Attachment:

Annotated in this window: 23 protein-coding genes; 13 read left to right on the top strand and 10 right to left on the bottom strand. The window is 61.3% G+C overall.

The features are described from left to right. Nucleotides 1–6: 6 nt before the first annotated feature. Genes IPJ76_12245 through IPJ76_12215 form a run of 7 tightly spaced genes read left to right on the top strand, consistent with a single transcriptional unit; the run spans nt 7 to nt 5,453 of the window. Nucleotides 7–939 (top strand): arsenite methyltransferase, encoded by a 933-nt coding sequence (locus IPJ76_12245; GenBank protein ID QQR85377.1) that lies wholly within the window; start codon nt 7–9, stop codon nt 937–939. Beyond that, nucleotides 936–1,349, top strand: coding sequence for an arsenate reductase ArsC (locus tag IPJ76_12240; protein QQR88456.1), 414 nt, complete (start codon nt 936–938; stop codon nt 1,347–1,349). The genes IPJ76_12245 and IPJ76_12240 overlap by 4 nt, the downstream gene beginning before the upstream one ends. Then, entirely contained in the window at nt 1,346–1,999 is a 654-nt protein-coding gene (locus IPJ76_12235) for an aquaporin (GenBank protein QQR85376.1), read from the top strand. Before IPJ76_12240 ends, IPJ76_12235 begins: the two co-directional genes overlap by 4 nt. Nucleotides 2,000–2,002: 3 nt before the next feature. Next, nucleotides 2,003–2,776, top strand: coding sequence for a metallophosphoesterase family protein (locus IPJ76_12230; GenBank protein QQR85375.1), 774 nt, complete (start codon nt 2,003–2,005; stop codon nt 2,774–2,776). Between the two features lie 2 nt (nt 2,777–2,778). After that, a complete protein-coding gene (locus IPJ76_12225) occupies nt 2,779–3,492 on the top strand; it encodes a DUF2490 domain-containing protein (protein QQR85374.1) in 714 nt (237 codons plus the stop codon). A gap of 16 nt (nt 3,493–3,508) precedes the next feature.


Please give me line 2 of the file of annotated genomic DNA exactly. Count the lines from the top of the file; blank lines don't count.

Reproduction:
The features are described from left to right. Nucleotides 1–6: 6 nt before the first annotated feature. Genes IPJ76_12245 through IPJ76_12215 form a run of 7 tightly spaced genes read left to right on the top strand, consistent with a single transcriptional unit; the run spans nt 7 to nt 5,453 of the window. Nucleotides 7–939 (top strand): arsenite methyltransferase, encoded by a 933-nt coding sequence (locus IPJ76_12245; GenBank protein ID QQR85377.1) that lies wholly within the window; start codon nt 7–9, stop codon nt 937–939. Beyond that, nucleotides 936–1,349, top strand: coding sequence for an arsenate reductase ArsC (locus tag IPJ76_12240; protein QQR88456.1), 414 nt, complete (start codon nt 936–938; stop codon nt 1,347–1,349). The genes IPJ76_12245 and IPJ76_12240 overlap by 4 nt, the downstream gene beginning before the upstream one ends. Then, entirely contained in the window at nt 1,346–1,999 is a 654-nt protein-coding gene (locus IPJ76_12235) for an aquaporin (GenBank protein QQR85376.1), read from the top strand. Before IPJ76_12240 ends, IPJ76_12235 begins: the two co-directional genes overlap by 4 nt. Nucleotides 2,000–2,002: 3 nt before the next feature. Next, nucleotides 2,003–2,776, top strand: coding sequence for a metallophosphoesterase family protein (locus IPJ76_12230; GenBank protein QQR85375.1), 774 nt, complete (start codon nt 2,003–2,005; stop codon nt 2,774–2,776). Between the two features lie 2 nt (nt 2,777–2,778). After that, a complete protein-coding gene (locus IPJ76_12225) occupies nt 2,779–3,492 on the top strand; it encodes a DUF2490 domain-containing protein (protein QQR85374.1) in 714 nt (237 codons plus the stop codon). A gap of 16 nt (nt 3,493–3,508) precedes the next feature.